There is an urgent need to identify and evaluate management practices for their bio-physical potential to mitigate greenhouse gas (GHG) emissions from agriculture. The cost and time required for direct management-specific GHG measurements limit the spatial and temporal resolution and the extent of data that can be collected. Biogeochemical process-based models such as DayCent can be used to bridge data gaps over space and time and estimate soil GHG emissions relevant to various climate change mitigation strategies. Objectives of this study were (a) to parameterize DayCent for common Swiss crops and crop-specific management practices using the Swiss long-term experimental data collected at four sites (Therwil, Frick, Changins, and Reckenholz); (b) to evaluate the model's ability to predict crop productivity, long-term soil carbon dynamics and N2O emissions from Swiss cropping systems; (c) to calculate a net soil GHG balance for all treatments (except for bio-dynamic) studied in long-term field experiments in Switzerland; and (d) to study the management effects and their interactions on soil GHG emissions at each experimental site. Model evaluation indicated that DayCent predicted crop productivity (rRMSE=0.29 r2=0.81, n=2614), change in soil carbon stock (rRMSE=0.14, r2=0.72, n=1289) and cumulative N2O emissions (rRMSE=0.25, r2=0.89, n=8) satisfactorily across all treatments and sites. Net soil GHG emissions were derived from changes in soil carbon, N2O emissions and CH4 oxidation on an annual basis using IPCC (2014) global warming potentials. Modelled net soil GHG emissions calculated for individual treatments over 30 years ranged from -594 to 1654 kg CO2 eq ha-1 yr-1. The highest net soil GHG emissions were predicted for conventional tillage and slurry application treatment at Frick, while soils under organic and reduced tillage management at Reckenholz acted as a net GHG sink. The statistical analyses using linear MIXED models indicated that net soil GHG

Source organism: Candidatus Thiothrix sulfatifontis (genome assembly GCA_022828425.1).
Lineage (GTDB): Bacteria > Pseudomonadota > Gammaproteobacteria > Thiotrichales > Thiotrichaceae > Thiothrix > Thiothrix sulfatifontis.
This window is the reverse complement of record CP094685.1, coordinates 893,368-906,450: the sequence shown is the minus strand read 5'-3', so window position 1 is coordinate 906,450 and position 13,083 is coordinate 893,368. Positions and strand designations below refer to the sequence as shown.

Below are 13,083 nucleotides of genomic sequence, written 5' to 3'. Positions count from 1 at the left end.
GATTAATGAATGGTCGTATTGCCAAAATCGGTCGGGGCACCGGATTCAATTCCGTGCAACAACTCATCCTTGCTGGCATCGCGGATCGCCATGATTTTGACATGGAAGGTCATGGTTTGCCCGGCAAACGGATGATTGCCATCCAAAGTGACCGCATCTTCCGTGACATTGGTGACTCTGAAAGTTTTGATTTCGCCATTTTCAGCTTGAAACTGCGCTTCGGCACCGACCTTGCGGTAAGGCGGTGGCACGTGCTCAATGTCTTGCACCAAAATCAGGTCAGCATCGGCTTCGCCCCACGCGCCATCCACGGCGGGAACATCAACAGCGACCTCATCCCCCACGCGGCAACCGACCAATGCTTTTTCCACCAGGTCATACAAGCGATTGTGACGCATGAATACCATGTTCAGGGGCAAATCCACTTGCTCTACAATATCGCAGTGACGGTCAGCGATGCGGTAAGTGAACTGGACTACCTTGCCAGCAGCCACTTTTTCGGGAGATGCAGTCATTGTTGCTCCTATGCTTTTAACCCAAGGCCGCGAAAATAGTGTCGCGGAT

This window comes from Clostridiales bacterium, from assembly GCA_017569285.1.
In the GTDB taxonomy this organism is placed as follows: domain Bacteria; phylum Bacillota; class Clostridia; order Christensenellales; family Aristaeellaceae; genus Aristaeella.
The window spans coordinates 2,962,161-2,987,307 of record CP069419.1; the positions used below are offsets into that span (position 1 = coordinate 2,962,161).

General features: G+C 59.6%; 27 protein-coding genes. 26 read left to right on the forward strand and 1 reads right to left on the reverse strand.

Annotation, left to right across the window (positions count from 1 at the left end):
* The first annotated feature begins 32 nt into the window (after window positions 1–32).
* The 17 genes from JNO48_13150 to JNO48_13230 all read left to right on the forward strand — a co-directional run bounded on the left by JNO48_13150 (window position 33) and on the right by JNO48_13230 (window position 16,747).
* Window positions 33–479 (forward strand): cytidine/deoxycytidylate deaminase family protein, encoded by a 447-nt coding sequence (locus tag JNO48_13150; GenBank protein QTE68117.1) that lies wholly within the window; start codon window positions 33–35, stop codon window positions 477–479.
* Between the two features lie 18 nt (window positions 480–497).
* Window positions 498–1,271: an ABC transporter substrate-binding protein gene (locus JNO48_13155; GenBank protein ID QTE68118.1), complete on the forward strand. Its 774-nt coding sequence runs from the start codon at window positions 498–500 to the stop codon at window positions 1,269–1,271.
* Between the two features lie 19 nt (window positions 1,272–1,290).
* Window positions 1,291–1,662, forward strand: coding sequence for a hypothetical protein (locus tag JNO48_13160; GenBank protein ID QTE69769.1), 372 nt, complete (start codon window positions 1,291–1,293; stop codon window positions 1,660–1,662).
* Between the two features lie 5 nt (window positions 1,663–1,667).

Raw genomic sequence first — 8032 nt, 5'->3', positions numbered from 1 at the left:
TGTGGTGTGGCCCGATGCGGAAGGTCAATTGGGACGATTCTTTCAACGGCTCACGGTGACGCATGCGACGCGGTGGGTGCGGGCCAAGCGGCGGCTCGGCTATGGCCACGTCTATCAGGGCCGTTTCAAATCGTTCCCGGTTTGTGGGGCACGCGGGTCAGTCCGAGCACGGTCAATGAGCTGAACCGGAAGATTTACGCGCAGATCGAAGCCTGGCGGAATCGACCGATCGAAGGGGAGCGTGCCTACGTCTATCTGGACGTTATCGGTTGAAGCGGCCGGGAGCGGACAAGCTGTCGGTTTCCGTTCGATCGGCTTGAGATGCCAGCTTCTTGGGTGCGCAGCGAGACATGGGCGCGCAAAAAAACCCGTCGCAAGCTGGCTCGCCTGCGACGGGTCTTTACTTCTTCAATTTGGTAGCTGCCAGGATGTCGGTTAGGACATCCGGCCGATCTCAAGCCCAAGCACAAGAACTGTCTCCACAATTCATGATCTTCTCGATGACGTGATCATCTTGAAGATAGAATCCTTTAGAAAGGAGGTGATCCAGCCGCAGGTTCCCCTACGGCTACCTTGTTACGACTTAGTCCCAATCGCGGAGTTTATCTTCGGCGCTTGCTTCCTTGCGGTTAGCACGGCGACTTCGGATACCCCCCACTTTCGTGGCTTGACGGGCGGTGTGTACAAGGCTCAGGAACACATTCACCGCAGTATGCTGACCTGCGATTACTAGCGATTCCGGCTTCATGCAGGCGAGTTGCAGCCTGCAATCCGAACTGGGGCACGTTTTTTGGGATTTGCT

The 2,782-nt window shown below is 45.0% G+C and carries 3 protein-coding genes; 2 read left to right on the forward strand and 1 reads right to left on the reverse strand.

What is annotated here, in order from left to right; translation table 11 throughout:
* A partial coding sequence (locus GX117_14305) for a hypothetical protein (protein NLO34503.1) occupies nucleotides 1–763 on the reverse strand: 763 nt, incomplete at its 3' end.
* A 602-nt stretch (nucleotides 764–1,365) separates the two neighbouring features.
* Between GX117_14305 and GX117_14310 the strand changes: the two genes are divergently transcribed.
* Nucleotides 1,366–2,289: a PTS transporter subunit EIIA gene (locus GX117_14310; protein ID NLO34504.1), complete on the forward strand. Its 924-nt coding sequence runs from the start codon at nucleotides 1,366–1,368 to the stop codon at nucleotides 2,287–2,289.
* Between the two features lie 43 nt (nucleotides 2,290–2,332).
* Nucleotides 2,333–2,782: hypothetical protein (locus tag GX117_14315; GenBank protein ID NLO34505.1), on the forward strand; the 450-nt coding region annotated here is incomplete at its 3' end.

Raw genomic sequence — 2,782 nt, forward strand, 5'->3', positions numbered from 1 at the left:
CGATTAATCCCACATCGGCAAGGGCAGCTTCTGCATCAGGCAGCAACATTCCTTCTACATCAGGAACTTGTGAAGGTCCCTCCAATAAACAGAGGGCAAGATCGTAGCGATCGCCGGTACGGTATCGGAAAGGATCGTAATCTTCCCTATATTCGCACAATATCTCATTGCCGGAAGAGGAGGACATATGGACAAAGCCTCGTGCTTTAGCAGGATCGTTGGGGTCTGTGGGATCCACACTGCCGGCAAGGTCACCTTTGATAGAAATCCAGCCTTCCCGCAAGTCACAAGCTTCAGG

5. Biological degradation of chernozems under irrigation

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    Oksana Naydyonova

    2014-12-01